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The Interreg IVB North Sea Region Programme

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Lippenbroek: Flood Control Area with Controlled Reduced Tide (FCA-CRT)

Measure description

The worldwide extent and abundance of intertidal habitat has greatly decreased, primarily due to human alteration of estuarine habitats. Impacts include construction of embankments or weirs, harbour expansion, deviation of freshwater inflow and conversion of tidal marsh for agricultural uses and urban and industrial development. The remaining habitat is often degraded by strong anthropogenic pollution or changing hydrodynamics. Loss of valuable habitat results in loss of associated function, such as estuarine biogeochemistry (C, N and P transformations and buffering of estuarine silica concentrations), energy dissipation (control tidal currents and waves) and mitigation of floods (protecting landward sea defences from scour and erosion).
Throughout the world, tidal marshes are restored to obtain natural protection against recurring storm surges and to preserve the goods and services these habitats provide. Managed realignment is a technique that consists of the removal or breaching of dikes to restore tidal influence. Elevation is a key factor in planning of managed realignment and for suitable site selection as it relates directly to frequency, height and duration of tidal inundation, which are the main factors in sedimentation patterns and vegetation development. Agricultural sites adjacent to estuaries have often lowered in elevation as a result of compaction. This typically leaves them below the levels of contemporary marshes within the same system, which have often increased in height with sedimentation (Temmerman et al. 2003). The difference in elevation rules out many sites for potential realignment, since this would result in entirely flooding of the site every tide and would thus result in development of completely non-vegetated intertidal mudflats, of which it is not certain if and how fast they could evolve to a vegetated marsh system.
An alternative solution is the installation of a restricted tidal exchange. This has the advantage of lowering the tidal wave in the site to an acceptable level, but the technique cuts out spring-neap tide variation needed for optimal habitat diversification.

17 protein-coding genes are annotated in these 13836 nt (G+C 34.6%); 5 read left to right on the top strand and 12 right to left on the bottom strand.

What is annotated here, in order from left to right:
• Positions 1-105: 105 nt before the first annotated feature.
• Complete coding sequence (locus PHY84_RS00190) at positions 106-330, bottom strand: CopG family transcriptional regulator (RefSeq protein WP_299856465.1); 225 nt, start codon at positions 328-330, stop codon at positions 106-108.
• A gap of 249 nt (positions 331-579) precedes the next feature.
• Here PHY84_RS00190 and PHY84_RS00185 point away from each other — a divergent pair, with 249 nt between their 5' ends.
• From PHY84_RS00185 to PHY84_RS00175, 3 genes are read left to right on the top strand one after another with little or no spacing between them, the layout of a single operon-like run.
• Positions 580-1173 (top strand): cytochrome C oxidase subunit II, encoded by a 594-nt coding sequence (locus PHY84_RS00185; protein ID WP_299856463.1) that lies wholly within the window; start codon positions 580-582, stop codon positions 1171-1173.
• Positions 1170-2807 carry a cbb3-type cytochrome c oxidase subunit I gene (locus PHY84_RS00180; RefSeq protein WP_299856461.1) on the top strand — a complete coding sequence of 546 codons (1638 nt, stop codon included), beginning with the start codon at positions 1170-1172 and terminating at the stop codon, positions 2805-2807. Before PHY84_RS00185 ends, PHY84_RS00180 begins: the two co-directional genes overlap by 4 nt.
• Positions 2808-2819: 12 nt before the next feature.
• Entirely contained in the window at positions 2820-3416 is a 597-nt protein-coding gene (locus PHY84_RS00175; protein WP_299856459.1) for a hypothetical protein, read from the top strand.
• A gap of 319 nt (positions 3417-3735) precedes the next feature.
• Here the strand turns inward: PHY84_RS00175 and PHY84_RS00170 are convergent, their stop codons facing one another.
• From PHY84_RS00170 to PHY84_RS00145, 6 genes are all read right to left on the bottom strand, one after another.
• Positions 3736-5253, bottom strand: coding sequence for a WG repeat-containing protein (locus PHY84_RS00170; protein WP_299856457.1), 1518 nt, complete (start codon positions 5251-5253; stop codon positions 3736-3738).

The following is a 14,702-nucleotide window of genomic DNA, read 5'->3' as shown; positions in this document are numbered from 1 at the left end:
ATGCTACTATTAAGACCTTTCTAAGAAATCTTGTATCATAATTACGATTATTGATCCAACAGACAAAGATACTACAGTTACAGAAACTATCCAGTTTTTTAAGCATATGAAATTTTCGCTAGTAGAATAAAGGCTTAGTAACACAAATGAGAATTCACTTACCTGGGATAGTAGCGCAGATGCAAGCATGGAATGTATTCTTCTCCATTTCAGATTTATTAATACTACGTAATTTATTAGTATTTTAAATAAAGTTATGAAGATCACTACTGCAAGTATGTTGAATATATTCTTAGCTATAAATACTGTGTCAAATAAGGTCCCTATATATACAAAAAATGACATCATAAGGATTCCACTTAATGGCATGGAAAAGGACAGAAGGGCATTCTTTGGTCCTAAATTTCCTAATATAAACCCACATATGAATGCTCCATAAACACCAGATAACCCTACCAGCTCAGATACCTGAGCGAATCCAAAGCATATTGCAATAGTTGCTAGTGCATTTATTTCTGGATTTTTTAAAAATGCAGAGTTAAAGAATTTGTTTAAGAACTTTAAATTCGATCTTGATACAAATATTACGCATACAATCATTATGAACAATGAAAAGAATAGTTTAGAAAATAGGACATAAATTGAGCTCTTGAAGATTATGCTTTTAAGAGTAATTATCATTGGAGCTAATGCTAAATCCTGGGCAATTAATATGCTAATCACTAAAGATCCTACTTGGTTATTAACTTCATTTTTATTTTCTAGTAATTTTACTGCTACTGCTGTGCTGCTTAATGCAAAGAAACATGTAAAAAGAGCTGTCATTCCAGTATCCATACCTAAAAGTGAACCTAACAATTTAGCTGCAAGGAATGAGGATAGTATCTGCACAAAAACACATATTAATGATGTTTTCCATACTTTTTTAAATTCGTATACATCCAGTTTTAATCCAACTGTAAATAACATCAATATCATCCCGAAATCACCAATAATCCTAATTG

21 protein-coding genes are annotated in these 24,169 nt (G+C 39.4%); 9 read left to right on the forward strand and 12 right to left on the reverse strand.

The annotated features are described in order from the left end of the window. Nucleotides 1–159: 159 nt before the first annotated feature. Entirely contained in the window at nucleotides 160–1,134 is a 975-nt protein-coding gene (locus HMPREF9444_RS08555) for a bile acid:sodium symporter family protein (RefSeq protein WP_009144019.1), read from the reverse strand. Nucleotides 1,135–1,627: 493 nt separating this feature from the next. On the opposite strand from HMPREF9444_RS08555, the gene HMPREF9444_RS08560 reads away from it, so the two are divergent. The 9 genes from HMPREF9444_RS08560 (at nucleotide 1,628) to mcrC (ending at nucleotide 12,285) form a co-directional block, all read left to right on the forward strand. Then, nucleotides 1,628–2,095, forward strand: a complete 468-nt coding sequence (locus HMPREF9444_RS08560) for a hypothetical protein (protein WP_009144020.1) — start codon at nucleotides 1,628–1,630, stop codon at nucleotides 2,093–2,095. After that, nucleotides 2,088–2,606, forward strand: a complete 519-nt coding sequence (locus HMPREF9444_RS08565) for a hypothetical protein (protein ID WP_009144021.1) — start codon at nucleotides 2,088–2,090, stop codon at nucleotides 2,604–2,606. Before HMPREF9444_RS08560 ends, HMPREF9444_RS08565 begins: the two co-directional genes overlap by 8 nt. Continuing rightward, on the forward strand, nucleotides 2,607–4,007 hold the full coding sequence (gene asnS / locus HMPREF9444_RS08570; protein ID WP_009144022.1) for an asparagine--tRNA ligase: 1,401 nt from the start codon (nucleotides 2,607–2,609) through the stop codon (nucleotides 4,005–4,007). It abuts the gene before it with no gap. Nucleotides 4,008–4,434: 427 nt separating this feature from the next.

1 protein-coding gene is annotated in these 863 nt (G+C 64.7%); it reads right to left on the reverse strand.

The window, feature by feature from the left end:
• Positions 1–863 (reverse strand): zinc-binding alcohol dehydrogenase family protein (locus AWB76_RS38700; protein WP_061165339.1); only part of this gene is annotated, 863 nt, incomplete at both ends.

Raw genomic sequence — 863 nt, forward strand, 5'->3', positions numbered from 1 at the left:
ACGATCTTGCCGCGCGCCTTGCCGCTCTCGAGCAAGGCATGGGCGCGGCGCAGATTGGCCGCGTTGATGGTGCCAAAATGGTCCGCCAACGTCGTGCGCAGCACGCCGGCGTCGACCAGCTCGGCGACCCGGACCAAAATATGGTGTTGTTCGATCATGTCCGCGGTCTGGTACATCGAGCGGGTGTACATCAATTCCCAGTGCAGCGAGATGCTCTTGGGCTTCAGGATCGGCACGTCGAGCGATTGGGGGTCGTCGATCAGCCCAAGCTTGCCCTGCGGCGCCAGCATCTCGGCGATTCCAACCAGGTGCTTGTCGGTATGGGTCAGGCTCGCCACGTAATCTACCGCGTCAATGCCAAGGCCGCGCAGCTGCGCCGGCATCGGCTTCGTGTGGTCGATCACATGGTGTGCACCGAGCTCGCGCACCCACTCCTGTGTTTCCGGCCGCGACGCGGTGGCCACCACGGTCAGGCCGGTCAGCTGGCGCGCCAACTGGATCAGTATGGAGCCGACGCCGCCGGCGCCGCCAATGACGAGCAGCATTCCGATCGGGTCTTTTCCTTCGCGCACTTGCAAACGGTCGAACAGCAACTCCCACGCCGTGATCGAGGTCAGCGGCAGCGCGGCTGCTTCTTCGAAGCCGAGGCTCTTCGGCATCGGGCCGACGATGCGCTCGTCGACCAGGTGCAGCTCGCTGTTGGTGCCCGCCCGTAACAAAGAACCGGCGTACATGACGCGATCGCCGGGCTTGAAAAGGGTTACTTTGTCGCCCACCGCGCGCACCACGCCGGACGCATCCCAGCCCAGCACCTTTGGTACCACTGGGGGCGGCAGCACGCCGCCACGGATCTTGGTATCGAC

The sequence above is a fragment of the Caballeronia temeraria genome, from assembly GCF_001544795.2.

Another solution is the installation of sites under controlled reduced tide (CRT). This could offer opportunities for tidal marsh restoration in combination with safety measures.

To protect the Sea Scheldt (Zeeschelde) for storm surges and in general for sea level rise, the Sigmaplan was developed. Initially the focus was restricted to flood reduction for which Flood Control Areas (FCA) were developed. European, international and national legislations like the Water Frame Directive (WFD), Habitat and Bird Directive (HD/BD), that dictate a ‘no net loss’ policy and the development of a ‘sound ecosystem’, had led to the development of the actualised Sigmaplan. The actualised Sigmaplan is the Flemish management plan for flood prevention that also has to reach the nature objectives in the Belgian part of the Scheldt estuary. The expansion of intertidal wetlands is part of the strategy to control flood risk. The new combined focus on both security and nature had led to the new concept of Flood Control Area with Controlled Reduced Tide (FCA-CRT), areas with a safety function but, with a special sluice system, also attributable to the restoration of important estuarine functions. The long term objective for the Scheldt estuary is the development of several thousands of ha of tidal restoration projects, of which ca. 1000 ha with the CRT technique. Eventually (by 2030) new CRT habitat will comprise 36% of tidal freshwater marshes along the Scheldt.